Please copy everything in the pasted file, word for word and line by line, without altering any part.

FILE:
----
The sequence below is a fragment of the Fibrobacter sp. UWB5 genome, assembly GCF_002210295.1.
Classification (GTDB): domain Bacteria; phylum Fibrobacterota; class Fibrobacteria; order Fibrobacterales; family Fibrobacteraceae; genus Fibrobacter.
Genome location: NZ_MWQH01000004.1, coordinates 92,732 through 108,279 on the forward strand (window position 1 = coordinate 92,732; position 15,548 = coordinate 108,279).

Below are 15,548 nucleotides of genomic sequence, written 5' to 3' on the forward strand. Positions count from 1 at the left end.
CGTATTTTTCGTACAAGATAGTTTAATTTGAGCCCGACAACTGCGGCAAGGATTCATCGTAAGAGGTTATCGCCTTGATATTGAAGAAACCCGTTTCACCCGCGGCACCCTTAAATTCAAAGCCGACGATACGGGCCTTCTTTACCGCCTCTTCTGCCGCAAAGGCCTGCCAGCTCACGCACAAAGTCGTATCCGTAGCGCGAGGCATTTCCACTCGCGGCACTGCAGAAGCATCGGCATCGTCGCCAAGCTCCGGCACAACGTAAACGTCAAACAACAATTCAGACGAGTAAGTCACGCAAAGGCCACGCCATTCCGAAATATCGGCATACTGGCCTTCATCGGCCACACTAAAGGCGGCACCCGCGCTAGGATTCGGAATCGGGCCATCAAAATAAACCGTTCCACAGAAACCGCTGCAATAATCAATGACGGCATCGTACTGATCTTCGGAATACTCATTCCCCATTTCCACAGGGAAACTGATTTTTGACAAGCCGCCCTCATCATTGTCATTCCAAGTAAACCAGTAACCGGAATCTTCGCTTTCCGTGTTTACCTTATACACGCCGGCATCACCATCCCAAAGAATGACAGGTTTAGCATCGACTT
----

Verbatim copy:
The sequence below is a fragment of the Fibrobacter sp. UWB5 genome, assembly GCF_002210295.1.
Classification (GTDB): domain Bacteria; phylum Fibrobacterota; class Fibrobacteria; order Fibrobacterales; family Fibrobacteraceae; genus Fibrobacter.
Genome location: NZ_MWQH01000004.1, coordinates 92,732 through 108,279 on the forward strand (window position 1 = coordinate 92,732; position 15,548 = coordinate 108,279).

Below are 15,548 nucleotides of genomic sequence, written 5' to 3' on the forward strand. Positions count from 1 at the left end.
CGTATTTTTCGTACAAGATAGTTTAATTTGAGCCCGACAACTGCGGCAAGGATTCATCGTAAGAGGTTATCGCCTTGATATTGAAGAAACCCGTTTCACCCGCGGCACCCTTAAATTCAAAGCCGACGATACGGGCCTTCTTTACCGCCTCTTCTGCCGCAAAGGCCTGCCAGCTCACGCACAAAGTCGTATCCGTAGCGCGAGGCATTTCCACTCGCGGCACTGCAGAAGCATCGGCATCGTCGCCAAGCTCCGGCACAACGTAAACGTCAAACAACAATTCAGACGAGTAAGTCACGCAAAGGCCACGCCATTCCGAAATATCGGCATACTGGCCTTCATCGGCCACACTAAAGGCGGCACCCGCGCTAGGATTCGGAATCGGGCCATCAAAATAAACCGTTCCACAGAAACCGCTGCAATAATCAATGACGGCATCGTACTGATCTTCGGAATACTCATTCCCCATTTCCACAGGGAAACTGATTTTTGACAAGCCGCCCTCATCATTGTCATTCCAAGTAAACCAGTAACCGGAATCTTCGCTTTCCGTGTTTACCTTATACACGCCGGCATCACCATCCCAAAGAATGACAGGTTTAGCATCGACTT